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GOP lawmaker gives up honorary college degree in wake of Electoral College vote

Rep. Tom ColeThomas (Tom) Jeffrey ColeNow that earmarks are back, it's time to ban 'poison pill' riders Parade of 2024 GOP hopefuls court House conservatives Florida Rep. Alcee Hastings dies at 84 MORE (R-Okla.) voluntarily gave up his honorary degree from Grinnell College on Tuesday after a petition was sent to the school due to Cole’s objection to the Electoral College vote last week.

“The insurrection of January 6 in the nation’s capital and its aftermath continue to reveal how the words and actions of individuals and groups can safeguard or undermine democracy,” wrote Grinnell College President Anne Harris in a statement Wednesday.

“The acts of those who supported or otherwise gave credence to a baseless challenge to an election that had been certified as free and fair multiple times by multiple processes have threatened the electoral process and the peaceful transfer of power," she added.

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Cole was among the over 100 GOP representatives who voted against certifying the results of the Electoral College that confirmed the victory of President-elect Joe BidenJoe BidenVirginia GOP gubernatorial nominee acknowledges Biden was 'legitimately' elected BuzzFeed News finds Biden's private Venmo account Kid reporter who interviewed Obama dies at 23 MORE in the 2020 presidential election.

Their support for refusing to certify the election results has been blamed for ultimately contributing to the deadly riot that took place at the Capitol last week. In their objections, several lawmakers spread unverified claims of electoral fraud.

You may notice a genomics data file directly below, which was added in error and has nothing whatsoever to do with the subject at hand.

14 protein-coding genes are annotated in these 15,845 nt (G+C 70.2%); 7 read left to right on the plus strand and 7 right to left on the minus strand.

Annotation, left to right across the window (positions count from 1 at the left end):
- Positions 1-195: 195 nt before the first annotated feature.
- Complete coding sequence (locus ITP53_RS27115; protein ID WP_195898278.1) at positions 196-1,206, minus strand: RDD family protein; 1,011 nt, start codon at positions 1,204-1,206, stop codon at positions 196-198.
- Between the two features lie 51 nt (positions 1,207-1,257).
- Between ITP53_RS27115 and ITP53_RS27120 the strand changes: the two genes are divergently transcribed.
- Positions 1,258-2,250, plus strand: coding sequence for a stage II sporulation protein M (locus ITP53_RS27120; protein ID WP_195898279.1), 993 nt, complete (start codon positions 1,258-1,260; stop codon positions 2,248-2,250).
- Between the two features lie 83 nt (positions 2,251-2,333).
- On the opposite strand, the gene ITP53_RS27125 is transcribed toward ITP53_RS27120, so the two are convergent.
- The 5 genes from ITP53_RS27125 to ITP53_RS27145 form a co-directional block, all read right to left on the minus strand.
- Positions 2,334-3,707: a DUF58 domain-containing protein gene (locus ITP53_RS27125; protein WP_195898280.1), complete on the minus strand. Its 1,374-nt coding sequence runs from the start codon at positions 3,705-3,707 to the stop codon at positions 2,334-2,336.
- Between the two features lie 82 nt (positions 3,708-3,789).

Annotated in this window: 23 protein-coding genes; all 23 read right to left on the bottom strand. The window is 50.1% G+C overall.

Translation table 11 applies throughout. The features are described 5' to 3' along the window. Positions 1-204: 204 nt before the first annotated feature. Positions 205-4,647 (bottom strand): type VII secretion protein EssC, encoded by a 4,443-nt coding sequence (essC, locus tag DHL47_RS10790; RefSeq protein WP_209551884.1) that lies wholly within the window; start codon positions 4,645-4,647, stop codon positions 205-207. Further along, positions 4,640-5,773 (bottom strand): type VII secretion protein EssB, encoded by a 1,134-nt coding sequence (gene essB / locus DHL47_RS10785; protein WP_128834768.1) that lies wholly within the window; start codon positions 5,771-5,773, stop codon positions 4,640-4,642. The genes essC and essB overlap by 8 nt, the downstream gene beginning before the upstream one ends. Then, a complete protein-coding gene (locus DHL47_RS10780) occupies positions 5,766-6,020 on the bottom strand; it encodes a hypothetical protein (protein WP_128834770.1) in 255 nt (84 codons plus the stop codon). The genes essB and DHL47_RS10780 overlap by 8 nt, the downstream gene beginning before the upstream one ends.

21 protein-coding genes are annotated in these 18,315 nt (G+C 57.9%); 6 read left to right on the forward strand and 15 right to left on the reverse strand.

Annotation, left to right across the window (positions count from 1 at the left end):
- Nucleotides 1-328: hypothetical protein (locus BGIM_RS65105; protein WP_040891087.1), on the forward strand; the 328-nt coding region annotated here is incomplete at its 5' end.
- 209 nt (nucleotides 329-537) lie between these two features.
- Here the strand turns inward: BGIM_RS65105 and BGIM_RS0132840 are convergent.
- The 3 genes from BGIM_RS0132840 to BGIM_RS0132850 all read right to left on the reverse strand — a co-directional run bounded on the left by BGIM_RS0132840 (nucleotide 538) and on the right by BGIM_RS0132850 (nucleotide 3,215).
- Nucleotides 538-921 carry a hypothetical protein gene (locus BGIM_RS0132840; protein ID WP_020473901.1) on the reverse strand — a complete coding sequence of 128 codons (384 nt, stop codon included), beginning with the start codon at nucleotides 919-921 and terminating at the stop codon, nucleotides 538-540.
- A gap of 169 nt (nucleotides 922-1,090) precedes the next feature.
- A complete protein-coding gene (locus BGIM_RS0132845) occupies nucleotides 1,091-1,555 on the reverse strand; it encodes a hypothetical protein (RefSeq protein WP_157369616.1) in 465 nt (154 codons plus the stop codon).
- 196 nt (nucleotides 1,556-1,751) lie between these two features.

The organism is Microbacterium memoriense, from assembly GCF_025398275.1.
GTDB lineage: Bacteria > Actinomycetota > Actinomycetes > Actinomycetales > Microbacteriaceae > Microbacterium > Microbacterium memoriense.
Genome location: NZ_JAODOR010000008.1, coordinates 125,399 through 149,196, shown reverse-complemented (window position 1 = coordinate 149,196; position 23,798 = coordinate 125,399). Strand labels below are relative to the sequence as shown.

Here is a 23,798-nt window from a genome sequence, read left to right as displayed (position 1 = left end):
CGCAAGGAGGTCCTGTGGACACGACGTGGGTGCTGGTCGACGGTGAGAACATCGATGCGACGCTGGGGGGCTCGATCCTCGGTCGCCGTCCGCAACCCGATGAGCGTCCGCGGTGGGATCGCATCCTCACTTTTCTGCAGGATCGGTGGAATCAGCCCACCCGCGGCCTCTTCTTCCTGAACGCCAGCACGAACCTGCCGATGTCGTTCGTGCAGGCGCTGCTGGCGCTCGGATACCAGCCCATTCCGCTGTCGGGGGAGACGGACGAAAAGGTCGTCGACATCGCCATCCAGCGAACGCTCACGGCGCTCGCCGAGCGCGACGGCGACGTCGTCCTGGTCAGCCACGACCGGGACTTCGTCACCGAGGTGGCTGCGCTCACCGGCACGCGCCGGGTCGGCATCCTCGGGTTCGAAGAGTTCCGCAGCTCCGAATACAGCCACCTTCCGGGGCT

“On Monday, Rep. Cole contacted my office to request a meeting. On Tuesday afternoon, Rep. Cole called me and voluntarily relinquished his honorary degree," Harris wrote. "The College affirms that Rep. Cole no longer holds an honorary degree from Grinnell College."

She added, "We are simultaneously constituents and caretakers of our community’s commitment to education and democracy. As a result, the connections between education and democracy are shaped and re-shaped by both participation and critique."

Lawmakers who objected to the vote have faced widespread condemnation since the Capitol breach. Democratic lawmakers have called for Sens. Ted CruzRafael (Ted) Edward CruzFormer OMB pick Neera Tanden to serve as senior adviser to Biden Seth Rogen says he's not in a feud with 'fascist' Ted Cruz, whose 'words caused people to die' GOP votes to replace Cheney with Stefanik after backing from Trump MORE (R-Texas) and Josh HawleyJoshua (Josh) David HawleyNYPD Asian Hate Crimes Task Force chief: Attacks are 'not new' More than 75 Asian, LGBTQ groups oppose anti-Asian crime bill Senate Commerce Committee advances Biden's FTC nominee Lina Khan MORE (R-Mo.), two of the most vocal objectors, to be censured, to be impeached or to resign.